My friend, Cheimi Nakai, who lives in New York now and has a band called Afro-Cuban Jazz, formed a salsa band. She used to be the pianist in my jazz band, and she told me, “I want to start a salsa band, do you want to sing? Because you know Spanish.” And I was like, “I love salsa, I didn’t know there was a band!” And that was it.
How long were you performing salsa in Japan?
I performed in Japan for two years. At that time, not that many people knew about salsa; the dance school was very small. Now they have a big salsa congress in Tokyo with 8,000 people there, it’s unbelievable. When I was singing [back in Japan], if you saw 10 people dancing, that was a lot. But I know people love the music, because we have a famous band…I went to see their farewell concert, and it was packed. So I know people like the music, but [previously] there wasn’t that much information about the music.
And what year was this?
1997. That was the year that I came to the United States.
What made you come to the U.S.?
Well, [Japan] wasn’t that challenging an environment for me as far as singing salsa. And I wanted to learn this music, and go deeper. So I thought, I gotta go to New York.
How did you come to work with Willie Ruiz?
He was my friend’s boyfriend. She’s a salsa dancer, and she connected me with him. I made a mini-album, which I don’t really like now, but she loved it and she said, “My boyfriend is a music producer, maybe you guys can work together.”
(To Willie Ruiz) So what got you interested in working with Yoko?
Willie Ruiz: Yes, Kazu brought Yoko’s demo to me and she told me, “I want you to listen to this girl, tell me what you think.” I listened to it, and I said, ‘You know what? This girl has the sound for the music, she’s different, she’s got a lot of potential, so let me go meet her, I want to see where she’s at.’ And that’s pretty much how everything all came together. I used to see her all the time when I used to do my performances in clubs. She was always hanging out in the clubs, checking out all the bands. I’m always looking down at the audience, and there she is, standing there looking with that gleam in her eye, saying, “I wish I was up there.” And one night, I came up to her, and invited over to the bar for a Coke, and I asked her what she was doing with herself musically, because I knew she had already been in New York for about a year, two years, and she was doing nothing –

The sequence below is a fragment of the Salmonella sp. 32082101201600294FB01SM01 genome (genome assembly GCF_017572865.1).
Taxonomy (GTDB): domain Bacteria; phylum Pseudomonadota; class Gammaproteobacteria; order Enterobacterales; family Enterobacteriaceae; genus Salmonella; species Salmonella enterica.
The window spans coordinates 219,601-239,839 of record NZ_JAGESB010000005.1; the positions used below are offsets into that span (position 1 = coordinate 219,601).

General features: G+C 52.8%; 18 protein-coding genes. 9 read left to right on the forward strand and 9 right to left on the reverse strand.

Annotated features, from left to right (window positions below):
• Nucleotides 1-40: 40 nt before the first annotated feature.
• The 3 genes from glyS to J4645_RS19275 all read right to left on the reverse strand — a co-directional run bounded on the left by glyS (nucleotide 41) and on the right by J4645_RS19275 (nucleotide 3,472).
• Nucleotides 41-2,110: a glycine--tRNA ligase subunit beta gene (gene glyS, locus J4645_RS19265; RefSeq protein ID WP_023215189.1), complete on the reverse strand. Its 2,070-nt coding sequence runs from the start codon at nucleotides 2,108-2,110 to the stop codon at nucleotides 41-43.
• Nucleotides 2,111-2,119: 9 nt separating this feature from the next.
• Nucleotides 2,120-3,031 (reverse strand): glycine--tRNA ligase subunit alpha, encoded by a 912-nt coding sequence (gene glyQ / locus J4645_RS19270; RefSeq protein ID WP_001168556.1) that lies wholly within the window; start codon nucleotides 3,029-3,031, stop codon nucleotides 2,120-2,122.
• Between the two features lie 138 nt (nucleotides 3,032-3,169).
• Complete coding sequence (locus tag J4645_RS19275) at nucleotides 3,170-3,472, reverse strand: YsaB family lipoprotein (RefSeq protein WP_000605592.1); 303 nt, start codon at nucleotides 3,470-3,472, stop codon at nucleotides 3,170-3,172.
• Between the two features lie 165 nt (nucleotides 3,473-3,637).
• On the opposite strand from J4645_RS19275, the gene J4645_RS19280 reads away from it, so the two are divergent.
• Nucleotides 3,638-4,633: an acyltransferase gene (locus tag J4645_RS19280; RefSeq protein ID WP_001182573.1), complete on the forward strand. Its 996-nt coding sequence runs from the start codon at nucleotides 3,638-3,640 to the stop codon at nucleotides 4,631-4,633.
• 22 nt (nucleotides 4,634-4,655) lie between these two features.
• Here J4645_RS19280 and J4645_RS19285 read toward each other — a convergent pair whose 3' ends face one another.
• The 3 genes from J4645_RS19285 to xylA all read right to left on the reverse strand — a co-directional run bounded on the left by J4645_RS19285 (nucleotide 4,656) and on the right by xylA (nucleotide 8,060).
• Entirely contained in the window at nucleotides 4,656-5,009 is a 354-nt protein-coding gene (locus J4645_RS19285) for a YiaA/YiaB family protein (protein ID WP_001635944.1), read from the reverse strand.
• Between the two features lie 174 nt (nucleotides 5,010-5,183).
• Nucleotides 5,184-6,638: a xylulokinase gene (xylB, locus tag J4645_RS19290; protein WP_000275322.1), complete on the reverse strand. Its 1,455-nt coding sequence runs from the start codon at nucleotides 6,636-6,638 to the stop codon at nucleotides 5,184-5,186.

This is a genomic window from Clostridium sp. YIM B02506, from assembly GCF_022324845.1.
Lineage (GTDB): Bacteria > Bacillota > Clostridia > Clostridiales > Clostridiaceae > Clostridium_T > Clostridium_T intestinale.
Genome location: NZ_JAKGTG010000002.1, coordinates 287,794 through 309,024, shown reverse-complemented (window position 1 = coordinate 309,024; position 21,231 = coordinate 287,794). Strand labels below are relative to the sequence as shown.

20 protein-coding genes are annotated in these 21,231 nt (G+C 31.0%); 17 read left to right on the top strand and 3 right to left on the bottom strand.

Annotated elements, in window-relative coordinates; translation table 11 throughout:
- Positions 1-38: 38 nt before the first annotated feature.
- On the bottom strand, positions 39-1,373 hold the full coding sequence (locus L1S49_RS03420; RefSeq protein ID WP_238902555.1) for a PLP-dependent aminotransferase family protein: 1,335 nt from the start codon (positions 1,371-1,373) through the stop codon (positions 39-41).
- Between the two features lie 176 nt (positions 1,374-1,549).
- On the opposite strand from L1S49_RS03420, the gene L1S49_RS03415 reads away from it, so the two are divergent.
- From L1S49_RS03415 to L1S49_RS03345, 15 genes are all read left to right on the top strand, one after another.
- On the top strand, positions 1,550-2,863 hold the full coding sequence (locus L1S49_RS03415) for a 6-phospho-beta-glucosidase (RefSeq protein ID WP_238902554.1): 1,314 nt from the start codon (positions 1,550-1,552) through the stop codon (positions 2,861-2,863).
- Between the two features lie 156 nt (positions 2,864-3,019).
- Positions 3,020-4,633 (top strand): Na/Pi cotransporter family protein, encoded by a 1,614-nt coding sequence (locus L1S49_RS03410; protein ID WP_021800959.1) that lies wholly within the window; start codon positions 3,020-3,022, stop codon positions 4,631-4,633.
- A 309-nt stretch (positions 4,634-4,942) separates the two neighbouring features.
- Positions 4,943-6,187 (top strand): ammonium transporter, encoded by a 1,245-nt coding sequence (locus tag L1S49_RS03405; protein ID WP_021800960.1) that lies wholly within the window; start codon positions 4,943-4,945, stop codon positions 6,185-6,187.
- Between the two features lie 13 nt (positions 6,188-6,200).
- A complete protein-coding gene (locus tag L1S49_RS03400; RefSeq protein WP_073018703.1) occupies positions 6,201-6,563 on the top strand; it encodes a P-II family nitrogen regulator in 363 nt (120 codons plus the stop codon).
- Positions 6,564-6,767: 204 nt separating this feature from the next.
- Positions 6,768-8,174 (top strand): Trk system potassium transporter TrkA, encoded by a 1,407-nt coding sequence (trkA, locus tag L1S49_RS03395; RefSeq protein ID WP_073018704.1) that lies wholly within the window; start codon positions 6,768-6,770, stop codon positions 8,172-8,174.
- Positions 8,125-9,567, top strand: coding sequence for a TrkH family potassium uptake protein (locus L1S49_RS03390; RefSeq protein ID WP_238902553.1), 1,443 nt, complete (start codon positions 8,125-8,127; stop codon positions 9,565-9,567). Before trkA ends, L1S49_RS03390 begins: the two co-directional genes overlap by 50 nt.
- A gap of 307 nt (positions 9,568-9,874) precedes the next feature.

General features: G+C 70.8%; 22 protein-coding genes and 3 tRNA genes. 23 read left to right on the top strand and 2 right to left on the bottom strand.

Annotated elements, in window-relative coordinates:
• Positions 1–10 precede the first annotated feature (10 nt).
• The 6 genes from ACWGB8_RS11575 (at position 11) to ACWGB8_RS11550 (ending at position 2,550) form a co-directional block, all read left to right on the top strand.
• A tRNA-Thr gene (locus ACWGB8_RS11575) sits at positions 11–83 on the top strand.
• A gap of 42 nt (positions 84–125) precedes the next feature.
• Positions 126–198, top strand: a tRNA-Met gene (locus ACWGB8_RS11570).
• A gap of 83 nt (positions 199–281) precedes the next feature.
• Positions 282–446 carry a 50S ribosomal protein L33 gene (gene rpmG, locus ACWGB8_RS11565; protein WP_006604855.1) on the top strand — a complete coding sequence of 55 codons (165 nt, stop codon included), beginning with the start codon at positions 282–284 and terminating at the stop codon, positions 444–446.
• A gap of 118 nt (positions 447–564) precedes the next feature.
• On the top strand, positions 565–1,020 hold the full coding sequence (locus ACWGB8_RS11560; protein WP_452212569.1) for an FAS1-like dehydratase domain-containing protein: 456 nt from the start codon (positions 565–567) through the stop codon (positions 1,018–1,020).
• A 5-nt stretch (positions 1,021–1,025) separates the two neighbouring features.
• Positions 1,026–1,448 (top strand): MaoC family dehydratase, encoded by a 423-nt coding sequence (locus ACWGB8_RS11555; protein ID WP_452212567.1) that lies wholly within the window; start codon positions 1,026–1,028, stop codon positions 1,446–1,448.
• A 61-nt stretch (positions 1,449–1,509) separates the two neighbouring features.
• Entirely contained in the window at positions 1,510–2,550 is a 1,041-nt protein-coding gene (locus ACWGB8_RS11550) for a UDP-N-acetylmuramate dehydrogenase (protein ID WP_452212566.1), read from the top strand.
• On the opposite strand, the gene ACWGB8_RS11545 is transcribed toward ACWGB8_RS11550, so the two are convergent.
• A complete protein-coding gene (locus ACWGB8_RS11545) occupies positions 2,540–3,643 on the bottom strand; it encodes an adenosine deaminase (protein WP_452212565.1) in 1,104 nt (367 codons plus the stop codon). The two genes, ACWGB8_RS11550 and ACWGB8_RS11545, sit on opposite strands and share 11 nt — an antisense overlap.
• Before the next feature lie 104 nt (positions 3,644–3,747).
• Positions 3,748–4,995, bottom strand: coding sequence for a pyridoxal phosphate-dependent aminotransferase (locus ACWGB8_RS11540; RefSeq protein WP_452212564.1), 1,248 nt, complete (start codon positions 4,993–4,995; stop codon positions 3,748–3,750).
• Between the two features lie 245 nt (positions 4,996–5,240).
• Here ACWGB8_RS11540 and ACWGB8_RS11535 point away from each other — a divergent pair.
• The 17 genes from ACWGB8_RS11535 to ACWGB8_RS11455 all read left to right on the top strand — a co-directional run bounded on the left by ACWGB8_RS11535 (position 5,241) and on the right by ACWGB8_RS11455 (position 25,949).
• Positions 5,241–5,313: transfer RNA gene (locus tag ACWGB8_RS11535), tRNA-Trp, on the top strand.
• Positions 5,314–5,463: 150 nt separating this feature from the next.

Yoko: I think it was more than that, five, six, seven years, something like that.
Ruiz: So then I said, “What are you doing with yourself? Are you singing?” So I started popping her questions like, are you singing, would you like to sing? So I gave her my number and told her, when you get a chance give me a call, make an appointment, let’s meet, let’s talk. And that’s how everything began.
(To Yoko) You’re living in the Bronx now. Is that where you went when you first arrived in the U.S.?
Yoko: No, I was in Massachusetts first and then came down to New York. I was in Queens, and then I ended up in the Bronx. It has to be the Bronx, right? Because I’m a salsa singer. (Laughs)
Ruiz: Yeah, there’s a lot of salsa happening out there, in the summertime with the windows open, you know? All those rowdy neighbors.
Yoko: Maybe I’ll hear my CD out on the street, you never know!
What do you see as the differences between Osaka and the Bronx?
Yoko: Well, the people are different, first of all, but there is a place in Osaka that looks like Castle Hill! I took one of the guys from the band to Japan, and asked him, “Don’t you think this place looks like Castle Hill?” And he said, “Yes, yes it does!” You know, I always think that New York is similar to Osaka.